As we all know by now, summer is the best time to explore whatever nature surrounds you. Sadly, the warm weather season is coming to a rapid conclusion, but the good news is that there’s still time to hit your local meadows and trails and enjoy the great outdoors. And while traversing through nature, make sure to keep your eyes open edible wildflowers that serve as nature’s most nutritious secret. Once you know what to look for, you can pick wildflowers to eat fresh or keep others to take home to add to your meals. Here are 10 of our favorite wildflowers that have us wishing summer was a year-round season.
Echinacea is thought of as one of the oldest herbal medicines, typically ingested to boost the immune system, or for treating the common cold. Easily mistaken for daisies, these beautiful flowers grow all over (usually in purple or pink) and have a sweet smell and taste similar to mint or clove. The petals and leaves are edible, and you can save the center and roots for teas or tinctures.
English daisies, and their hybrid pals the Shasta daisies, are the free-wheeling counterparts to the colorful Gerbera and Ox Eye daisies often found in flower arrangements. If you can resist playing “they love me, they love me not” and manage to take some home, small daisies make lovely flower ice cubes and cupcake decorations. While daisies are perfectly edible, they do have a mostly bitter taste, which makes them great for digestion but better for decorative embellishments or sprinkling in fruit or vegetable salads.
Next time you’re near a highway or overpass, look for these tall green weeds with four or five periwinkle flowers on them (they love gravel and dry fields). Those weeds are chicory root, which is used as a coffee alternative in health circles, especially for those avoiding caffeine or acidic foods (also, New Orleans-style coffee is typically a blend of coffee beans and chicory). Chicory is high in inulin, a popular probiotic that is as good for your liver and cholesterol as it is for your digestive system. You can harvest the flowers to sprinkle on vegan cheese (because chicory goes well with bold flavors) or, if you’re more adventurous, pull up the roots, sun-dry or dry-roast them, and grind them up to make “coffee.”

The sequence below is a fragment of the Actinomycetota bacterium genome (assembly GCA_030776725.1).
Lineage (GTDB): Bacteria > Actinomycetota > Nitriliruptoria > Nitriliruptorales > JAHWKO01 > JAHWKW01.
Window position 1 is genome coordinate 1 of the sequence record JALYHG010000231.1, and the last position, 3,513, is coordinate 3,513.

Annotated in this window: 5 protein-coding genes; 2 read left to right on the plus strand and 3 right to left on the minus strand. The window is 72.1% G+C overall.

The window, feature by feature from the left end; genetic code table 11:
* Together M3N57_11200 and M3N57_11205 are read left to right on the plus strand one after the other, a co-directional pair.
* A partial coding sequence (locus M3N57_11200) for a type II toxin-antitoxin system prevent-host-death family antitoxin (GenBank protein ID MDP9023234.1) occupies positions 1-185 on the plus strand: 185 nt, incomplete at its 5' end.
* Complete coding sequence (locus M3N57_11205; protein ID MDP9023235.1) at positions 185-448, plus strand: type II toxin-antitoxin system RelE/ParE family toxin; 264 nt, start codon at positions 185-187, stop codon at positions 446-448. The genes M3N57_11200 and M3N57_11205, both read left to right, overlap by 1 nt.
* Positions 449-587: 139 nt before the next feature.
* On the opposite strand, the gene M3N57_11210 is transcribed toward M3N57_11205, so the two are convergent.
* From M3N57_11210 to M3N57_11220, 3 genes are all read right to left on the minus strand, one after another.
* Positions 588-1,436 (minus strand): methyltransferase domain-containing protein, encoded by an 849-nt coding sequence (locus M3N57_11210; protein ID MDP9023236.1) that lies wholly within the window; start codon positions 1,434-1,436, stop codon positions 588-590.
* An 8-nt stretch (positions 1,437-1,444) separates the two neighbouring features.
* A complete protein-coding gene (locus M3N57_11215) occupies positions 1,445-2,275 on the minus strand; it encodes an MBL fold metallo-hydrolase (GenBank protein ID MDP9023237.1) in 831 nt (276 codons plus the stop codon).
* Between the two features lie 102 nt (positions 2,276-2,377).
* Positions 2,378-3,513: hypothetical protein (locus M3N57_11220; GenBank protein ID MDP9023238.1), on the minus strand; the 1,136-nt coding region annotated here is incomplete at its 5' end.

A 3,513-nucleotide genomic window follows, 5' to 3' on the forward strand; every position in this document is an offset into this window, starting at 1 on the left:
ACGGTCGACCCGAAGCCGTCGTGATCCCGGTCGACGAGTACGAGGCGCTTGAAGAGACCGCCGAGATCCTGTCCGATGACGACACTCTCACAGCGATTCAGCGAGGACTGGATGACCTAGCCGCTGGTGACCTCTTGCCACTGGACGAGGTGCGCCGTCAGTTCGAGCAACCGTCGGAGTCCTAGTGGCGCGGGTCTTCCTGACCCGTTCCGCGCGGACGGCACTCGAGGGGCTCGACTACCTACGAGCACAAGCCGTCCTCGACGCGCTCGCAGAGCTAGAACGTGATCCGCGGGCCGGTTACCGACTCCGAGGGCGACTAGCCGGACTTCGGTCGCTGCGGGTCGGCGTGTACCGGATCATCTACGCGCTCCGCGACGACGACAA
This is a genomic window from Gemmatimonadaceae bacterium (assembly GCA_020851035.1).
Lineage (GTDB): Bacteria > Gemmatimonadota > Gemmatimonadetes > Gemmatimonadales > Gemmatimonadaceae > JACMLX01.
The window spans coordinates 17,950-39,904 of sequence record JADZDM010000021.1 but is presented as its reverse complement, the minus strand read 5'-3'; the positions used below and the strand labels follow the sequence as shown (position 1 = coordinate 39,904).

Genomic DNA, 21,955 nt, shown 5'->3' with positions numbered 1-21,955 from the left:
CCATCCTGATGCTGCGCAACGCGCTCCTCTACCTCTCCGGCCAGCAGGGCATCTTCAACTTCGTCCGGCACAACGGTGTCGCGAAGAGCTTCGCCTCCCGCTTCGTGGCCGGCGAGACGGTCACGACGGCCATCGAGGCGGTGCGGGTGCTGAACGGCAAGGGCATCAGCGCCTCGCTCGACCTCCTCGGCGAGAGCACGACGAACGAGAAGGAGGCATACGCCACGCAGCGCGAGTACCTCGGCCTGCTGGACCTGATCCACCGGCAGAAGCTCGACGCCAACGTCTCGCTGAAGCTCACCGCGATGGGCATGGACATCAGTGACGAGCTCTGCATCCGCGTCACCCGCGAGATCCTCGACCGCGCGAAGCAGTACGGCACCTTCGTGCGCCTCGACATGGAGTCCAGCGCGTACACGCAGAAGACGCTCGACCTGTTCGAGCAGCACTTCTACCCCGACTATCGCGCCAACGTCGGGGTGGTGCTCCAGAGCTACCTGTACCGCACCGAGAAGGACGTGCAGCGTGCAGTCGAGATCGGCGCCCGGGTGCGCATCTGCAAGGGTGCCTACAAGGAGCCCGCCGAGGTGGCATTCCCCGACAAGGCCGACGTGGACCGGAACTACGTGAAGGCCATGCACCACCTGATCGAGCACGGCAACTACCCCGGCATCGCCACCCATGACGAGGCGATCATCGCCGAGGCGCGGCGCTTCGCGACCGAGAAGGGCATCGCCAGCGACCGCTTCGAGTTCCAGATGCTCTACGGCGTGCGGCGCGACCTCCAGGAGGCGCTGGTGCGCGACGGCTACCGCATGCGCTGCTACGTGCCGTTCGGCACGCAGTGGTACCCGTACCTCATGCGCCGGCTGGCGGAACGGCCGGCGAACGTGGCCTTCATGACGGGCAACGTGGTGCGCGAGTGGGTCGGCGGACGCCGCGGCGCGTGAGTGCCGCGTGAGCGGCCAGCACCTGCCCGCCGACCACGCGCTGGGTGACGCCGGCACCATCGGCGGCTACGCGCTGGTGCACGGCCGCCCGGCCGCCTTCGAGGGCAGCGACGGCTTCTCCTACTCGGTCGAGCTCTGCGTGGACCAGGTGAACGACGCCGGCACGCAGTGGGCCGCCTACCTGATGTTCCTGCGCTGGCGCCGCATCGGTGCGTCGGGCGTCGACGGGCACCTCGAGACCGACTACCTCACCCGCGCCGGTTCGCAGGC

4. Borage (aka, starflower)
You can cook borage leaves or snack on the flowers, but if you’re feeling crafty, you might want to make candied borage flowers, a technique you can apply to any edible flower. The omega-6s that occur in borage make this a solid choice for your blood pressure and hormones, and for reducing inflammation (not bad on a good hike!)
Timing is everything with this most prolific and recognizable weed. Wait until the white puff-ball seeds emerge for bigger roots, grab the bright flowers for fried dandelions, and catch the earliest young leaves for salad greens before they get too bitter. Then, make a wish, and save the rest so that you get a mega dose of vitamin K and calcium.
A wonderful northern flower that will dress up any plate, fireweed gets its name because it loves to be the first plant to explore after a fire (its favorite places are campsites, forest fires, lightning strikes, or forest edges that transition quickly from wet to sunny). The young leaves make for a great salad green, but the buds and flowers taste great in anything and are a good source of vitamin C (the shoots are high in beta carotene). For a fun alternative to throwing them in a salad, try this Fireweed Syrup recipe.
7. Forget Me Nots
Forget Me Nots are a romantic little flower found in meadows and abandoned lots everywhere. Representing old friendships, separated loves, and community service, Forget Me Nots’ flower has plenty of symbolism in its history. Usually blue, the flower can also be found in rare white and pink blossoms and is commonly desired for a tisane herbal tea. The flowers are also good to snack on while you hike. And, if they last long enough to make it home with you, they make a swell love token for your sweetie, too.
8. Field Sorrel
Field Sorrel became widely known as one of the ingredients in the supposedly cancer-fighting home remedy Essiac Tea. However, this prolific weed loves to follow its step-sister, the wild blueberry, in heaths and on the edges of pastures. Sorrel’s leaves and buds add a citrus flavor to dishes—not unlike lemongrass—and can be used as a substitute for cilantro for the poor souls who don’t enjoy the delightful, tangy herb. And, as a relative of buckwheat, sorrel’s seed pods can be roasted and ground into flour and used as a thickening alternative to cornstarch or arrowroot.
A member of the marigold family, calendula is useful on a summer hike because its natural oils help heal cuts and scrapes and prevent infection. Furthermore, cooking with calendula is fun because it will dye your food a lovely golden color, earning it the name “poor man’s Saffron.” Traditionally used in soups and sauces, calendula has a spicy taste that goes great in salsa.
10. Wood Sorrel
Typically found in white or yellow, wood sorrel has a sour, lemon-like taste, making it a bright addition to salads, soups, or pastries. The markings on the petals are reminiscent of herb blossoms such as arugula, which are also edible but more peppery in taste. Wood sorrel is also highly water-bearing and contains a high concentration of electrolytes, making it a refreshing snack to recharge on your hike, especially on a hot summer day.
Suzannah Gerber is a vegan executive chef who teaches class on plant-based nutrition and urban farming.
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